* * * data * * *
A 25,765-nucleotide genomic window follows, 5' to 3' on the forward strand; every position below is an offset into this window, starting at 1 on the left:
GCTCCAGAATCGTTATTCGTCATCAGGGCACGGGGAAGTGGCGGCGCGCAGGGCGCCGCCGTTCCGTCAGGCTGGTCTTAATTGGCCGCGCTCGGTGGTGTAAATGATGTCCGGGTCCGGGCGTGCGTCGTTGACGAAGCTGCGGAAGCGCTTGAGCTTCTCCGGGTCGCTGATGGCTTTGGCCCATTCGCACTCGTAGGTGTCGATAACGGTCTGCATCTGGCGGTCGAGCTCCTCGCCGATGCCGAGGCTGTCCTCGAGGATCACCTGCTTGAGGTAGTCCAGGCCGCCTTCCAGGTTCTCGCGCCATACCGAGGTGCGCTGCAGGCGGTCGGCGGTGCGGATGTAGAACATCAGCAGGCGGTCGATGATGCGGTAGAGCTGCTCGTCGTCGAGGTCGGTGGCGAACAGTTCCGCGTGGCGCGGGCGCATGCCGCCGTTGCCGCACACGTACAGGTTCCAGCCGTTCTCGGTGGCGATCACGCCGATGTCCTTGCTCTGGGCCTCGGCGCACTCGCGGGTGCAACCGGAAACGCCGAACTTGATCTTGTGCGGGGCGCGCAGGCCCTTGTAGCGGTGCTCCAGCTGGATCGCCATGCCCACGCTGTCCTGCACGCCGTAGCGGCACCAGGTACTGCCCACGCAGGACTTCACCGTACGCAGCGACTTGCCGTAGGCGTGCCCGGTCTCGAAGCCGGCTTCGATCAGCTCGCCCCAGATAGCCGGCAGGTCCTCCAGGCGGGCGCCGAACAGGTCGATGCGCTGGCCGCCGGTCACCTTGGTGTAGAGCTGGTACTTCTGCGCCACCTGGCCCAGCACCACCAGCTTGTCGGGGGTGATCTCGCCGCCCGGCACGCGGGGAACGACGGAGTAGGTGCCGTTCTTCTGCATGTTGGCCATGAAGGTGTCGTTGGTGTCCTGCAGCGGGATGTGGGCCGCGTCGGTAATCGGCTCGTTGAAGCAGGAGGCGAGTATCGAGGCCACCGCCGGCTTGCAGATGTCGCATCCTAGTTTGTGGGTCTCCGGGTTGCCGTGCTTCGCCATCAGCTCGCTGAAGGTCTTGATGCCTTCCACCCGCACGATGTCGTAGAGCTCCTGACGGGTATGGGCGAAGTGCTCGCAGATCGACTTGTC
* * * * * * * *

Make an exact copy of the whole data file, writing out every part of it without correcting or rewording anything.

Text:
A 25,765-nucleotide genomic window follows, 5' to 3' on the forward strand; every position below is an offset into this window, starting at 1 on the left:
GCTCCAGAATCGTTATTCGTCATCAGGGCACGGGGAAGTGGCGGCGCGCAGGGCGCCGCCGTTCCGTCAGGCTGGTCTTAATTGGCCGCGCTCGGTGGTGTAAATGATGTCCGGGTCCGGGCGTGCGTCGTTGACGAAGCTGCGGAAGCGCTTGAGCTTCTCCGGGTCGCTGATGGCTTTGGCCCATTCGCACTCGTAGGTGTCGATAACGGTCTGCATCTGGCGGTCGAGCTCCTCGCCGATGCCGAGGCTGTCCTCGAGGATCACCTGCTTGAGGTAGTCCAGGCCGCCTTCCAGGTTCTCGCGCCATACCGAGGTGCGCTGCAGGCGGTCGGCGGTGCGGATGTAGAACATCAGCAGGCGGTCGATGATGCGGTAGAGCTGCTCGTCGTCGAGGTCGGTGGCGAACAGTTCCGCGTGGCGCGGGCGCATGCCGCCGTTGCCGCACACGTACAGGTTCCAGCCGTTCTCGGTGGCGATCACGCCGATGTCCTTGCTCTGGGCCTCGGCGCACTCGCGGGTGCAACCGGAAACGCCGAACTTGATCTTGTGCGGGGCGCGCAGGCCCTTGTAGCGGTGCTCCAGCTGGATCGCCATGCCCACGCTGTCCTGCACGCCGTAGCGGCACCAGGTACTGCCCACGCAGGACTTCACCGTACGCAGCGACTTGCCGTAGGCGTGCCCGGTCTCGAAGCCGGCTTCGATCAGCTCGCCCCAGATAGCCGGCAGGTCCTCCAGGCGGGCGCCGAACAGGTCGATGCGCTGGCCGCCGGTCACCTTGGTGTAGAGCTGGTACTTCTGCGCCACCTGGCCCAGCACCACCAGCTTGTCGGGGGTGATCTCGCCGCCCGGCACGCGGGGAACGACGGAGTAGGTGCCGTTCTTCTGCATGTTGGCCATGAAGGTGTCGTTGGTGTCCTGCAGCGGGATGTGGGCCGCGTCGGTAATCGGCTCGTTGAAGCAGGAGGCGAGTATCGAGGCCACCGCCGGCTTGCAGATGTCGCATCCTAGTTTGTGGGTCTCCGGGTTGCCGTGCTTCGCCATCAGCTCGCTGAAGGTCTTGATGCCTTCCACCCGCACGATGTCGTAGAGCTCCTGACGGGTATGGGCGAAGTGCTCGCAGATCGACTTGTC